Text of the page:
[personal profile] legionseagle
Happy birthday [personal profile] lilliburlero
[personal profile] hollymath
So this morning, awake too early (thanks for all the barking, Gary) and lying in bed pretending I'd fall back asleep, I saw a toot (yes that's what they're called on Mastodon):
everyone: herbs and spices
america: 'erbs and spices
???: herbs and 'ices

the search for the missing nation
I tried to let it go, to appreciate the shitpost for what it was, or even just to ponder how interesting it is that both consonants at the beginning of spices are understood to be part of the syllable onset even to people who don't use words like "onset" for that (I've been doing lots of phonology reading today; it probably shows).

But I couldn't. I just coulnd't get over how annoyed I was at one little thing.

I started a screed.

I know this is just a joke but I also just have to say that it's not only America who says "erbs"; the word was originally erb and didn't have an h at all.

Overcorrecting pedants added the h in the 1400s to make the English word look like the Latin word it derived from, but the h was silent for everyone until it changed in Britain in the 1800s (thus, after American English had diverged from British English) as the result of more pedantry (thanks to [personal profile] silveradept, I'd also just read this morning about how many grammar rules are bullshit). And they're a specific, infuriating (to me) kind of bullshit, which I'll get to in a minute.

But before that, I thought of Eddie Izzard's line from Dress to Kill where he says to an American audience "you say 'erbs' and we say 'herbs.' Because there's a fucking h in it."

And the audience laughed because Americans have what Lynne Murphy calls American Verbal Inferiority Complex (a fact that suits the British superiority complex just fine!).

But I'm like, no! I will not accept this from a country where they have to say an historian because they don't say that h at all! (Yes I know not ever Brit says this, but not every American drops the h in herbs either, so this is where generalization gets you.)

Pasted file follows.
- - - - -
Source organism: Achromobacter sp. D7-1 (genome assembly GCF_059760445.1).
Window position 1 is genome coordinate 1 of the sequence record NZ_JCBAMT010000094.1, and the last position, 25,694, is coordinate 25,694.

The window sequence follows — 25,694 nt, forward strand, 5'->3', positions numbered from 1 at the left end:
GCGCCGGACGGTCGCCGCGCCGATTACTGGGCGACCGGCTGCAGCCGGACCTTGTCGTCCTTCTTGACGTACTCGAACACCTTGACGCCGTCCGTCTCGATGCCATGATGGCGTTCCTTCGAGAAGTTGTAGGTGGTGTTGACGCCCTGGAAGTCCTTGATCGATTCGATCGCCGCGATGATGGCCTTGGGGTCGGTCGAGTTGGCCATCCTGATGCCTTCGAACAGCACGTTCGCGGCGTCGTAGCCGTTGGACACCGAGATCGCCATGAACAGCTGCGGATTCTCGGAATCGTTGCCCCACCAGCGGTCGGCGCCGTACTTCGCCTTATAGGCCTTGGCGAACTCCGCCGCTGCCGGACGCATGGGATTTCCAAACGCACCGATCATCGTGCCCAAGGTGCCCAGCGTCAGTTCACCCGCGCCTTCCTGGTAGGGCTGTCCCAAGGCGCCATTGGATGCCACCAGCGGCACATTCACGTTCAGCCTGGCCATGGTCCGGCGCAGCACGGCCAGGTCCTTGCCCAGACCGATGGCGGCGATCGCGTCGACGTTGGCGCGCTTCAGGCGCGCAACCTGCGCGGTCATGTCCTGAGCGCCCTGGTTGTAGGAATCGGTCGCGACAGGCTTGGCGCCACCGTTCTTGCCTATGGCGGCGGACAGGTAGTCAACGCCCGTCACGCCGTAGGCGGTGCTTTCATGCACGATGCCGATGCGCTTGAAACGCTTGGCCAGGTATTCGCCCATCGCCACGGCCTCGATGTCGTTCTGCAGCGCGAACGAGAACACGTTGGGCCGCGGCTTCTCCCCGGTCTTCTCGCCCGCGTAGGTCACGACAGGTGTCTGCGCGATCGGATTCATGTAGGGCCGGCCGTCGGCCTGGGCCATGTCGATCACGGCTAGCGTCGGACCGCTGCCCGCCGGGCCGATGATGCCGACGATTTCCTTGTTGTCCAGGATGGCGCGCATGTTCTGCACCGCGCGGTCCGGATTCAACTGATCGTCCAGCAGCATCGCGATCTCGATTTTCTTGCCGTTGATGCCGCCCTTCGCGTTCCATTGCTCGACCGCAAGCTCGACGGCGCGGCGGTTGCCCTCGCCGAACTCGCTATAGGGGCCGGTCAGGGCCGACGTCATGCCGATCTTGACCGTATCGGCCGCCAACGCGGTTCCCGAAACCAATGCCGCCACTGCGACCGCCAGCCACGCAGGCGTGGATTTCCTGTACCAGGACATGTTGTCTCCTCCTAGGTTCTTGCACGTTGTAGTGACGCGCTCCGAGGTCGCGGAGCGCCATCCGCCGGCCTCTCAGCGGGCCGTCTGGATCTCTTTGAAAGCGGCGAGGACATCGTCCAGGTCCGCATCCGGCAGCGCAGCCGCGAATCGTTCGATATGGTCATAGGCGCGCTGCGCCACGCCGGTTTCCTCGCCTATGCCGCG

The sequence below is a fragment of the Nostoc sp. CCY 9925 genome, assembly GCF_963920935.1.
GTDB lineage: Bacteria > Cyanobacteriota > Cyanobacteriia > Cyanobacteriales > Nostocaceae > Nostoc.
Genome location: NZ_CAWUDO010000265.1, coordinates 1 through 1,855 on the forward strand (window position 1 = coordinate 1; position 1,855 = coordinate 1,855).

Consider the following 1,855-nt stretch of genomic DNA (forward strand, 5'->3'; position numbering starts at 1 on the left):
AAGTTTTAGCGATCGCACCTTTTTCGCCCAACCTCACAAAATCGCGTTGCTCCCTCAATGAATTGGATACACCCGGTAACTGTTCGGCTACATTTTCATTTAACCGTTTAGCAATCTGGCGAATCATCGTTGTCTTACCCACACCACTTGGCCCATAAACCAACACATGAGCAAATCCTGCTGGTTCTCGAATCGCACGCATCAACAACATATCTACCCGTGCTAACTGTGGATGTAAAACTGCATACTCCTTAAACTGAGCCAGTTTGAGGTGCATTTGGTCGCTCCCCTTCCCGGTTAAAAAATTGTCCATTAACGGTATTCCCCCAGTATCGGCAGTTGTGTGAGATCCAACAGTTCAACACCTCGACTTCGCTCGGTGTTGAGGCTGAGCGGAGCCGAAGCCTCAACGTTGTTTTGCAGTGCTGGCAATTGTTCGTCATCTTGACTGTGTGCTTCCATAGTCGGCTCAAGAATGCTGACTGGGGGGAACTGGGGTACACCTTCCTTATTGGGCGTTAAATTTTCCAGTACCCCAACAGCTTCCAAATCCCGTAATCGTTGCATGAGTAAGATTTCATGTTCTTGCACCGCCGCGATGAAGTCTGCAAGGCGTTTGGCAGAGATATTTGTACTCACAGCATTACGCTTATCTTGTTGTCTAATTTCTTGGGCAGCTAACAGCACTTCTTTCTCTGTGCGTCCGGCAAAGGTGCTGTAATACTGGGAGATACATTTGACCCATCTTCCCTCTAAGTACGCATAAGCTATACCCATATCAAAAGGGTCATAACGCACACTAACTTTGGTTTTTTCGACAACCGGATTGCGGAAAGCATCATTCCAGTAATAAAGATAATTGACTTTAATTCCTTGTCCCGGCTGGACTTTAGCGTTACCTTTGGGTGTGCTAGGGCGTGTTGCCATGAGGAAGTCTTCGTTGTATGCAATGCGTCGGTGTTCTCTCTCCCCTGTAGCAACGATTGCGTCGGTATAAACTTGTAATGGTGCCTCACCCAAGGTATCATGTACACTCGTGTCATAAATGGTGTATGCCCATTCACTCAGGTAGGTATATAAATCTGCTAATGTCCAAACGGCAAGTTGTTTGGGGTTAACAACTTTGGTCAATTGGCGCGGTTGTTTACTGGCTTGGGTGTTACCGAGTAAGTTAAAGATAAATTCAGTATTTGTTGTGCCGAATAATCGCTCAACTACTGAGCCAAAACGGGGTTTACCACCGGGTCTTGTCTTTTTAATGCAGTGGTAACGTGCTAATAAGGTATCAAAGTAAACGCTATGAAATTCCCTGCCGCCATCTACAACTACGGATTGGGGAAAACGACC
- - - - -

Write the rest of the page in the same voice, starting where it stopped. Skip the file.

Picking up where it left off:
The more I think about this, the more it bugs me that a few random posh white dudes (a very few! specific people with names we know!) came up with all these stupid rules. To quote from the link above: some of these "grammar rules that were entirely dreamt up in an age of moral prescriptivism, reflecting nothing of historical or literary usage, to encourage the poor English language to be more like an entirely different (and entirely dead) language, namely Latin?"

The random posh white dudes decreed that English should be more like Latin because they'd been taught that Latin was "pure" and thus superior to English. And they got their own way. (Maybe all of English has an inferiority complex when it comes to things like Latin.)

This educational snobbery and classism went a long way to making English the inconsistent, baffling mess it is now. (It wouldn't have been in a fantastic state anyway, with the influx of French and Latin and then the Great Vowel Shift ensuring nothing was spelled like it sounded any more. But still, this

It didn't have to be this way. Around the same time as these Latin-lovers, there was a movement for another kind of "purity," to go back to the Germanic roots of the English language, as a backlash against the huge numbers of French and Latin words that'd entered the language in the Middle English period (up until 1500-ish). Wikipedia says "Some tried either to resurrect older English words, such as gleeman for musician, inwit for conscience, and yblent for confused, or to make new words from Germanic roots, e.g. endsay for conclusion, yeartide for anniversary, foresayer for prophet."

To read something like "Uncleftish Beholdings," which is an explanation of atomic theory written in Germanic words, feels very odd. The Germanic words English has retained are mostly very "ordinary," everyday things, whereas our scientific vocabulary is especially full of Latin and Greek, so we're not used to what feel like "base" words being used to express technical or intellectual concepts.

I wrote all this (more or less, and without most of the links, though I included the Uncleftish Beholdings one because if you mention Germanic reconstructions for English, someone is bound to bring it up (and indeed someone did, who hadn't seen it mentioned just above the toot he was replying to)) before I went to work. I did work, I came home, had lunch, got ready to go to uni...and just before I left, I saw a screenshot of a startingly relevant tweet, from @paulcoxon: "Hello my name is Paul, I have a PhD in physics and thanks to a random brain freeze forgot the word for photon so had to call it a 'shiny crumb' in front of my colleagues."